One warm summer day

I descended into the woods.

Wild raspberries lined the path,

Rock-hard, and bright red, like the color

Of blood on a thorn.

The high-pitched whine of mosquitoes

Almost sent me back inside

But instead I stayed and stared in awe.

The air was still

Except for the occasional breeze

That rocked the tree branches up high.

Mud shifted slightly with every step

But I pressed on

To the skeletal campsite.

There, a circle of pebbles and rocks

Ensnaring the white ashes

Of a long-dead campfire

Vegetation was cleared away

And in my mind I could still see

The large blue tent we had camped in.

Beyond, though: wave after wave

Of grass and plant and tree trunk

And a half-hidden path to the creek

The path led me face-first

Into an air-thin silk spiderweb

And again I wanted to return inside

But still I stayed.

On, past the deserted canoe

Half-hidden by vines

Until I finally arrived.

The creek was swollen by the rains,

But the gentle murmur of the water

Reminded me of a not-so-distant past

When this wild place had felt like it was mine


Alright I admit it. For the next several months, my poetry will likely be the result of an assignment from my poetry writing class. I’ve got one or two ideas for a poem that I might have time to write later, but for now, I’ll stick to what I have.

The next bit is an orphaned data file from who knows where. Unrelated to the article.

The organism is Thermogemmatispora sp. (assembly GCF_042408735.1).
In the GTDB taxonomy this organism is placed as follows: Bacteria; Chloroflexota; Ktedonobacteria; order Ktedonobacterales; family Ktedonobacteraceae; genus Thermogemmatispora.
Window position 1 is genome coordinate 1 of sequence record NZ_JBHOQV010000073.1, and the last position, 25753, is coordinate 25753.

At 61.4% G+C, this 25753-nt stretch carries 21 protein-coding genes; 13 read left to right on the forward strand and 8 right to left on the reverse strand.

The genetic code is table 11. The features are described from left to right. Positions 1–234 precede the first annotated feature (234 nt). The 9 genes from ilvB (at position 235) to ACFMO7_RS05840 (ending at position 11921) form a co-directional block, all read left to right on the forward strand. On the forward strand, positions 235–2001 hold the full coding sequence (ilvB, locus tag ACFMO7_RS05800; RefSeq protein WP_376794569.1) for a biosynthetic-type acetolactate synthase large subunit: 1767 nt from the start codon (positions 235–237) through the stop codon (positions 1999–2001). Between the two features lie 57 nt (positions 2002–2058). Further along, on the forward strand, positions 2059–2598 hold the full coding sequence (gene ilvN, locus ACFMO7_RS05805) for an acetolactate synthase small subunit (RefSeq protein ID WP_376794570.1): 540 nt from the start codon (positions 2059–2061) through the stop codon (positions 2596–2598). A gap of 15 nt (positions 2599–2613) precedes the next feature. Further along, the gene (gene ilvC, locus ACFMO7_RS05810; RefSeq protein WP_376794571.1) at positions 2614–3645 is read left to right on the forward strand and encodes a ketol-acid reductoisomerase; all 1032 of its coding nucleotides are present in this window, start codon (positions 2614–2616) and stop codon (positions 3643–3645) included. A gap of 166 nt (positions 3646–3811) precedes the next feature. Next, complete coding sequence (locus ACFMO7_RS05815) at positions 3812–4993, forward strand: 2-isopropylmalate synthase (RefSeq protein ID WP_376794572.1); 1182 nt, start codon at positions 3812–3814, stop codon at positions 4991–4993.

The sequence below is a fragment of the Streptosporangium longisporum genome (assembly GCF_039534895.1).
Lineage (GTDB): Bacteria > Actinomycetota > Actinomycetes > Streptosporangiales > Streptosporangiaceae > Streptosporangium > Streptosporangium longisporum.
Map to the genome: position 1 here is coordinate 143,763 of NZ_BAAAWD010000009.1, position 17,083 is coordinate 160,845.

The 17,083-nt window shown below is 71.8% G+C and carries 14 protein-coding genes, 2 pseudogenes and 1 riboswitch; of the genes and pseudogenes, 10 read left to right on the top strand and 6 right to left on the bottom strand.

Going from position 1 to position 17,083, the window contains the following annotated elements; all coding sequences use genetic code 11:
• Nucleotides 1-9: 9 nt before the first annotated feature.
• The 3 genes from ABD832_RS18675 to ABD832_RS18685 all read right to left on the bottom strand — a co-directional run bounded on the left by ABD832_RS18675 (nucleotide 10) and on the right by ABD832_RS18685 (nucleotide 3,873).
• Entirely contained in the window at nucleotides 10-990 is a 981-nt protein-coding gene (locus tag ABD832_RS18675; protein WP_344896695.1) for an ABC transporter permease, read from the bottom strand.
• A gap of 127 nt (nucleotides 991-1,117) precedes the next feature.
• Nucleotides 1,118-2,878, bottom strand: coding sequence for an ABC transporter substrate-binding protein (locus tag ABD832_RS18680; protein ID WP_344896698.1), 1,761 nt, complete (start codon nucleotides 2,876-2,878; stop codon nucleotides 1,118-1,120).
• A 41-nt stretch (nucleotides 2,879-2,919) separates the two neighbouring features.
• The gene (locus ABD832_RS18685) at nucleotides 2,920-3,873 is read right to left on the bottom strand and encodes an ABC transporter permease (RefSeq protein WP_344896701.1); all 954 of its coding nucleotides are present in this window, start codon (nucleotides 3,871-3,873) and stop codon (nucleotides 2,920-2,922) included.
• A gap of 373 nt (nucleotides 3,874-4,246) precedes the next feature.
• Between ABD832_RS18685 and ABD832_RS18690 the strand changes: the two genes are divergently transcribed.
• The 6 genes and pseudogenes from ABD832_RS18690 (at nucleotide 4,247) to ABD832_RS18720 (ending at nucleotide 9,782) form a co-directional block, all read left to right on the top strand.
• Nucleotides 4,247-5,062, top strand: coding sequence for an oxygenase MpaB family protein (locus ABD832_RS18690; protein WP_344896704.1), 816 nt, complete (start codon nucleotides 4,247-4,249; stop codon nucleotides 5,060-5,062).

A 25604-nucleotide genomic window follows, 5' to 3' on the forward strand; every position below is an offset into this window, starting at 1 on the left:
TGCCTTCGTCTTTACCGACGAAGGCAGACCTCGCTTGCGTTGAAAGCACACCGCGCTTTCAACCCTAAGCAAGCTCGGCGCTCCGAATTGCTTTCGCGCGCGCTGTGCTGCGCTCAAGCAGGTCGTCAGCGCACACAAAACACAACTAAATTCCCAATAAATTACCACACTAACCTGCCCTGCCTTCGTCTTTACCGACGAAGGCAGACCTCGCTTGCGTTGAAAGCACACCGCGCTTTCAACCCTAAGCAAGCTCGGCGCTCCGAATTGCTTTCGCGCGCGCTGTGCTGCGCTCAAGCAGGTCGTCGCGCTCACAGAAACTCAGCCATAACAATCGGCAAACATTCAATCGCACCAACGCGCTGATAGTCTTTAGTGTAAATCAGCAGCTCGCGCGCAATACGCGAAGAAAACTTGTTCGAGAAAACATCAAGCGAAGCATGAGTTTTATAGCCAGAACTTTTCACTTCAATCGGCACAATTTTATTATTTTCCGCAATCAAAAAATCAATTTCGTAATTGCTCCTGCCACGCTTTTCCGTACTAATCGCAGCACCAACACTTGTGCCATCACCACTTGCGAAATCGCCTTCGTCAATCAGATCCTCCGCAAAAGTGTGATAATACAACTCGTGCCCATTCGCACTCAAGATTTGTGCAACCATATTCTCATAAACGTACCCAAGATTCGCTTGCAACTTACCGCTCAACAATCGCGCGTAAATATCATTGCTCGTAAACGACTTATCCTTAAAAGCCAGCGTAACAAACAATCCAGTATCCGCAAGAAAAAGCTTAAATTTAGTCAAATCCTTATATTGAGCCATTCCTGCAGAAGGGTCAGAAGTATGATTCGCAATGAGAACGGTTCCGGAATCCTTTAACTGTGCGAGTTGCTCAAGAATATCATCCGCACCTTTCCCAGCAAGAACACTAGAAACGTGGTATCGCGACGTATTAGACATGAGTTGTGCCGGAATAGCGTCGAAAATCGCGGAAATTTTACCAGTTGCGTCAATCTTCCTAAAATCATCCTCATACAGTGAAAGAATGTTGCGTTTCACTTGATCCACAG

The assignment for this particular poem was a simple one: describe, in depth, an object or action; each line had to be less than ten syllables long. (Note: yes, I can count. If you are interested enough to actually check the syllable count, there were one or two lines that went over, but 98% should follow the prompt.)

Interestingly enough, description has long been an issue of mine. I’ve been told by various readers that I need to add some more umph to my painting-of-the-scene. Whether or not this poem has enough description to give you a sense of place… well, I’ll have to leave that answer up to you.


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